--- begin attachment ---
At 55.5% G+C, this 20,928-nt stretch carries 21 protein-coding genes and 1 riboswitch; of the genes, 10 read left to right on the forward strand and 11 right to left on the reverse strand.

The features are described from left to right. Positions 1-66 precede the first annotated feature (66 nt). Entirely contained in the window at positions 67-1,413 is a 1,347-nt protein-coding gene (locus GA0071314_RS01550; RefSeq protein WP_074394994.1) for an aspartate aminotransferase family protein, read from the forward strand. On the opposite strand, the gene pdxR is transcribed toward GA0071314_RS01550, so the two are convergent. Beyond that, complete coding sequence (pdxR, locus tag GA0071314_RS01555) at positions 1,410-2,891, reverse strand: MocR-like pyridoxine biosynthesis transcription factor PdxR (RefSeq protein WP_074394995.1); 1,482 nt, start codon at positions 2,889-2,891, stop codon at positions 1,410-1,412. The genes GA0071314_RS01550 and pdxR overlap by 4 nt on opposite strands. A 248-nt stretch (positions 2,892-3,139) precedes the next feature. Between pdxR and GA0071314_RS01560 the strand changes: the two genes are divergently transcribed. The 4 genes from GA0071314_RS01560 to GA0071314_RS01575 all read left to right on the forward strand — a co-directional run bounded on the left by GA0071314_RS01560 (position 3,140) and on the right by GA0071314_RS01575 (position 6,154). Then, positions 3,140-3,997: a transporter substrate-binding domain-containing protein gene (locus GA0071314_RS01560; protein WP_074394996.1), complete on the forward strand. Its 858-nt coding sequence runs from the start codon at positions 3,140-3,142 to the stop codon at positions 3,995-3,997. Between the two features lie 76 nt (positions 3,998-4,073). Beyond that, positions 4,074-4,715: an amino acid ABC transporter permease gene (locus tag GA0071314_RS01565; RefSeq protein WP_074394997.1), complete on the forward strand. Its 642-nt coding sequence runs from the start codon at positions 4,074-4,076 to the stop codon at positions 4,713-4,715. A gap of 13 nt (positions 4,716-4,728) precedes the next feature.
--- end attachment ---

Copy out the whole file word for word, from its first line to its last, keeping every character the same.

At 55.5% G+C, this 20,928-nt stretch carries 21 protein-coding genes and 1 riboswitch; of the genes, 10 read left to right on the forward strand and 11 right to left on the reverse strand.

The features are described from left to right. Positions 1-66 precede the first annotated feature (66 nt). Entirely contained in the window at positions 67-1,413 is a 1,347-nt protein-coding gene (locus GA0071314_RS01550; RefSeq protein WP_074394994.1) for an aspartate aminotransferase family protein, read from the forward strand. On the opposite strand, the gene pdxR is transcribed toward GA0071314_RS01550, so the two are convergent. Beyond that, complete coding sequence (pdxR, locus tag GA0071314_RS01555) at positions 1,410-2,891, reverse strand: MocR-like pyridoxine biosynthesis transcription factor PdxR (RefSeq protein WP_074394995.1); 1,482 nt, start codon at positions 2,889-2,891, stop codon at positions 1,410-1,412. The genes GA0071314_RS01550 and pdxR overlap by 4 nt on opposite strands. A 248-nt stretch (positions 2,892-3,139) precedes the next feature. Between pdxR and GA0071314_RS01560 the strand changes: the two genes are divergently transcribed. The 4 genes from GA0071314_RS01560 to GA0071314_RS01575 all read left to right on the forward strand — a co-directional run bounded on the left by GA0071314_RS01560 (position 3,140) and on the right by GA0071314_RS01575 (position 6,154). Then, positions 3,140-3,997: a transporter substrate-binding domain-containing protein gene (locus GA0071314_RS01560; protein WP_074394996.1), complete on the forward strand. Its 858-nt coding sequence runs from the start codon at positions 3,140-3,142 to the stop codon at positions 3,995-3,997. Between the two features lie 76 nt (positions 3,998-4,073). Beyond that, positions 4,074-4,715: an amino acid ABC transporter permease gene (locus tag GA0071314_RS01565; RefSeq protein WP_074394997.1), complete on the forward strand. Its 642-nt coding sequence runs from the start codon at positions 4,074-4,076 to the stop codon at positions 4,713-4,715. A gap of 13 nt (positions 4,716-4,728) precedes the next feature.